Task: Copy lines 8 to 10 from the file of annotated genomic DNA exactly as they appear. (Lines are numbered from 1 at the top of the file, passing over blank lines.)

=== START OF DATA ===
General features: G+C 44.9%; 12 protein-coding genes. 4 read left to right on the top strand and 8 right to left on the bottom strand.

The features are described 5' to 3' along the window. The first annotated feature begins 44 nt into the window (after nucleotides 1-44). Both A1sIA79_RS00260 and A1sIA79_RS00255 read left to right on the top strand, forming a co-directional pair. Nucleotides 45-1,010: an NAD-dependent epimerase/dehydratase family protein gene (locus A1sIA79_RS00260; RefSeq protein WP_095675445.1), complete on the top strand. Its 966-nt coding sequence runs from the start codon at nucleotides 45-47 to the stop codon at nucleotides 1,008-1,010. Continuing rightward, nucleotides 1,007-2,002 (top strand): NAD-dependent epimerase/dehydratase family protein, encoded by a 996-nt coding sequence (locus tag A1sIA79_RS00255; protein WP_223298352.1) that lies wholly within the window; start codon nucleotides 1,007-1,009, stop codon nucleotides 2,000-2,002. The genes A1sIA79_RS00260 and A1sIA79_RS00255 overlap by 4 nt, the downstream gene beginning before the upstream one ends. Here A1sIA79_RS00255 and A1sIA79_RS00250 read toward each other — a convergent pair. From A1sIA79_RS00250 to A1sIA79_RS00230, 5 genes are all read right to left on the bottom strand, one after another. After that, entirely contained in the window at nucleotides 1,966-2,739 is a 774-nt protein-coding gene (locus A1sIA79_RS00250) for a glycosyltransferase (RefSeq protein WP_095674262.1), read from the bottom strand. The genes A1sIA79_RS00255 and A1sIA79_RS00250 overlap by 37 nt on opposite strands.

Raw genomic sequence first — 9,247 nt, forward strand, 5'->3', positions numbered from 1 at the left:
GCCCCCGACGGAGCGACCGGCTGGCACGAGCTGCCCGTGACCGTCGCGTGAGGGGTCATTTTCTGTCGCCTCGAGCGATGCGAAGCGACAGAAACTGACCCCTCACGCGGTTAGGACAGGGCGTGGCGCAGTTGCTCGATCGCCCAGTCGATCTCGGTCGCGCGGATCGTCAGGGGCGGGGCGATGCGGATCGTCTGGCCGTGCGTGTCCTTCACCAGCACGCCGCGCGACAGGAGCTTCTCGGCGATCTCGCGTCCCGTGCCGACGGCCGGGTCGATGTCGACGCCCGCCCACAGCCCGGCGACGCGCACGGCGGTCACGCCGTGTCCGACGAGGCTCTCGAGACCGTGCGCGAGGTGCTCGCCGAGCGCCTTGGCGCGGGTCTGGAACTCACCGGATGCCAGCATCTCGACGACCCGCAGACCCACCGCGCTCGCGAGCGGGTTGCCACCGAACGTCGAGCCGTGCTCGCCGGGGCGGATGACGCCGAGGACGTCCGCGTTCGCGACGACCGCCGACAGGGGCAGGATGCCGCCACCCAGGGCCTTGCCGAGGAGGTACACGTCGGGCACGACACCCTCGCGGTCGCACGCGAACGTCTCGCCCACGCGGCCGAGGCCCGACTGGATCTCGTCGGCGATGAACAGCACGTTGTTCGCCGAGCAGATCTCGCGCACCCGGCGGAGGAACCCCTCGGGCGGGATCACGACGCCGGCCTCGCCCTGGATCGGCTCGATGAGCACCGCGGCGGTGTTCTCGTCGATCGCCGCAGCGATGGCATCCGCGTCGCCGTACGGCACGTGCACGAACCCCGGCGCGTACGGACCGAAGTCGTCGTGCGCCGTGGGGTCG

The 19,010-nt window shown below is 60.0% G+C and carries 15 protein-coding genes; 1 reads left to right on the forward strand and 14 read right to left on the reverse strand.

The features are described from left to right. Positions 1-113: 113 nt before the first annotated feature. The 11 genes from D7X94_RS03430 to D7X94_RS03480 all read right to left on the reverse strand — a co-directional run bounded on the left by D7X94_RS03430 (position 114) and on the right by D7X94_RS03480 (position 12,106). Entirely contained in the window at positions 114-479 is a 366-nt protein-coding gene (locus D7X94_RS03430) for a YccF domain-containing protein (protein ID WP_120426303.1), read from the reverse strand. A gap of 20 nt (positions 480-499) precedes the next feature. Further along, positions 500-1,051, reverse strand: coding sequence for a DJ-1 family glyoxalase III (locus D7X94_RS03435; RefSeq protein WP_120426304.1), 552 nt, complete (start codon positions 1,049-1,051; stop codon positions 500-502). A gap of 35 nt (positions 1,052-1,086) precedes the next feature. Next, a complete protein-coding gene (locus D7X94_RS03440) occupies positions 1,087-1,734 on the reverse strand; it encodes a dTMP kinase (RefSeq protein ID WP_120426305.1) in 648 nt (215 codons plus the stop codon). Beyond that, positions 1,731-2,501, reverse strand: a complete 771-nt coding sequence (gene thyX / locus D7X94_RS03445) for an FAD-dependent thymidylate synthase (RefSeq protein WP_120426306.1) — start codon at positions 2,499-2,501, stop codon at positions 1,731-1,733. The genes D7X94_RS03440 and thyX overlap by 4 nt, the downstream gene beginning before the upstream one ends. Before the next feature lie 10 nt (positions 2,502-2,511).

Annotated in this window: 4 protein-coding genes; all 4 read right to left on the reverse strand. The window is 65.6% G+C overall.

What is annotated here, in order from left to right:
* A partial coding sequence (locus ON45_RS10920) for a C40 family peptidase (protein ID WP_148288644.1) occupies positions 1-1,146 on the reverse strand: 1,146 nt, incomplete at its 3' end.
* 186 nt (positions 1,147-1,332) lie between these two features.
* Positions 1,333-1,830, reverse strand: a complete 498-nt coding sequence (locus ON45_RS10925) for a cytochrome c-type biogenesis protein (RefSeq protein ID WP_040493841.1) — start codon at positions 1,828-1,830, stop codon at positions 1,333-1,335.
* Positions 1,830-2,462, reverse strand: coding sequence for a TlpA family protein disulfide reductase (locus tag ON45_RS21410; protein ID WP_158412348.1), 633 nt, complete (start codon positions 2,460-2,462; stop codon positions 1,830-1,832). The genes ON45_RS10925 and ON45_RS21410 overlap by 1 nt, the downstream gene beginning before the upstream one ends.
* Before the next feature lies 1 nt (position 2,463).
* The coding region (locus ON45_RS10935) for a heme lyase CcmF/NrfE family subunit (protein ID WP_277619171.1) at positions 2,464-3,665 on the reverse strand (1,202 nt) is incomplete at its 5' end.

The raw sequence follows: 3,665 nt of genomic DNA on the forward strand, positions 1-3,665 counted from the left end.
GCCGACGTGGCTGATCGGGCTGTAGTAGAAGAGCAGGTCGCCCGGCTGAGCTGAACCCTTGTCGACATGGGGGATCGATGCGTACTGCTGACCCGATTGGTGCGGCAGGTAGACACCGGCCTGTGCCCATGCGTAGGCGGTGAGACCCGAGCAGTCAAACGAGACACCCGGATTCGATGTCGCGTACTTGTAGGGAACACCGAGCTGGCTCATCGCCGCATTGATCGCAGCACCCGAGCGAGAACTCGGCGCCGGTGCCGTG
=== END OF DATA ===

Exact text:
What is annotated here, in order from left to right:
* A partial coding sequence (locus ON45_RS10920) for a C40 family peptidase (protein ID WP_148288644.1) occupies positions 1-1,146 on the reverse strand: 1,146 nt, incomplete at its 3' end.
* 186 nt (positions 1,147-1,332) lie between these two features.